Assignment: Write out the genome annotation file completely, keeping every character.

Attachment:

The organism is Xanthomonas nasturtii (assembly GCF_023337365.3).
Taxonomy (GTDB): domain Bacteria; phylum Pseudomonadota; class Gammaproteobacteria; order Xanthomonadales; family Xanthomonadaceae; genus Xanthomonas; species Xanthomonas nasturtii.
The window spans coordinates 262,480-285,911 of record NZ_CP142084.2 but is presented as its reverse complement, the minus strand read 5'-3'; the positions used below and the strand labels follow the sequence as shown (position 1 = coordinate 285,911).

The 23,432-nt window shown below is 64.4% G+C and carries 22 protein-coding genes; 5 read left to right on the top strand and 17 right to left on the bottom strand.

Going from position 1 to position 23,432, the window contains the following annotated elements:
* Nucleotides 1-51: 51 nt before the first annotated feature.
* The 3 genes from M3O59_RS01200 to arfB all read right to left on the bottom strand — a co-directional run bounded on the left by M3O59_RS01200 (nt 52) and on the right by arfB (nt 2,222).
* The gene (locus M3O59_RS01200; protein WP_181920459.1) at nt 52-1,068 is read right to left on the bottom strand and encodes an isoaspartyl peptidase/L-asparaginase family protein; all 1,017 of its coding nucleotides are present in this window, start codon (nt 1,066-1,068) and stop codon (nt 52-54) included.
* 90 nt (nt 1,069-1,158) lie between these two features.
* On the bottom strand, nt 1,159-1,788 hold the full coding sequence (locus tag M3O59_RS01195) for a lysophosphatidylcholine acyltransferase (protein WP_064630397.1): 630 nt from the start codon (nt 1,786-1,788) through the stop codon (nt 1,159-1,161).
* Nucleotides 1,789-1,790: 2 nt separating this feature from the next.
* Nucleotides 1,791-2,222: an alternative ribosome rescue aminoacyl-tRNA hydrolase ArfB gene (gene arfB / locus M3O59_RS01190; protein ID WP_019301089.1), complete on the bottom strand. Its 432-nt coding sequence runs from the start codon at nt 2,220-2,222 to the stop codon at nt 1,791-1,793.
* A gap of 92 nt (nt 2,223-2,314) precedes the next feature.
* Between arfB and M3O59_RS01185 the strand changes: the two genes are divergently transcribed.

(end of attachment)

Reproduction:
The organism is Xanthomonas nasturtii (assembly GCF_023337365.3).
Taxonomy (GTDB): domain Bacteria; phylum Pseudomonadota; class Gammaproteobacteria; order Xanthomonadales; family Xanthomonadaceae; genus Xanthomonas; species Xanthomonas nasturtii.
The window spans coordinates 262,480-285,911 of record NZ_CP142084.2 but is presented as its reverse complement, the minus strand read 5'-3'; the positions used below and the strand labels follow the sequence as shown (position 1 = coordinate 285,911).

The 23,432-nt window shown below is 64.4% G+C and carries 22 protein-coding genes; 5 read left to right on the top strand and 17 right to left on the bottom strand.

Going from position 1 to position 23,432, the window contains the following annotated elements:
* Nucleotides 1-51: 51 nt before the first annotated feature.
* The 3 genes from M3O59_RS01200 to arfB all read right to left on the bottom strand — a co-directional run bounded on the left by M3O59_RS01200 (nt 52) and on the right by arfB (nt 2,222).
* The gene (locus M3O59_RS01200; protein WP_181920459.1) at nt 52-1,068 is read right to left on the bottom strand and encodes an isoaspartyl peptidase/L-asparaginase family protein; all 1,017 of its coding nucleotides are present in this window, start codon (nt 1,066-1,068) and stop codon (nt 52-54) included.
* 90 nt (nt 1,069-1,158) lie between these two features.
* On the bottom strand, nt 1,159-1,788 hold the full coding sequence (locus tag M3O59_RS01195) for a lysophosphatidylcholine acyltransferase (protein WP_064630397.1): 630 nt from the start codon (nt 1,786-1,788) through the stop codon (nt 1,159-1,161).
* Nucleotides 1,789-1,790: 2 nt separating this feature from the next.
* Nucleotides 1,791-2,222: an alternative ribosome rescue aminoacyl-tRNA hydrolase ArfB gene (gene arfB / locus M3O59_RS01190; protein ID WP_019301089.1), complete on the bottom strand. Its 432-nt coding sequence runs from the start codon at nt 2,220-2,222 to the stop codon at nt 1,791-1,793.
* A gap of 92 nt (nt 2,223-2,314) precedes the next feature.
* Between arfB and M3O59_RS01185 the strand changes: the two genes are divergently transcribed.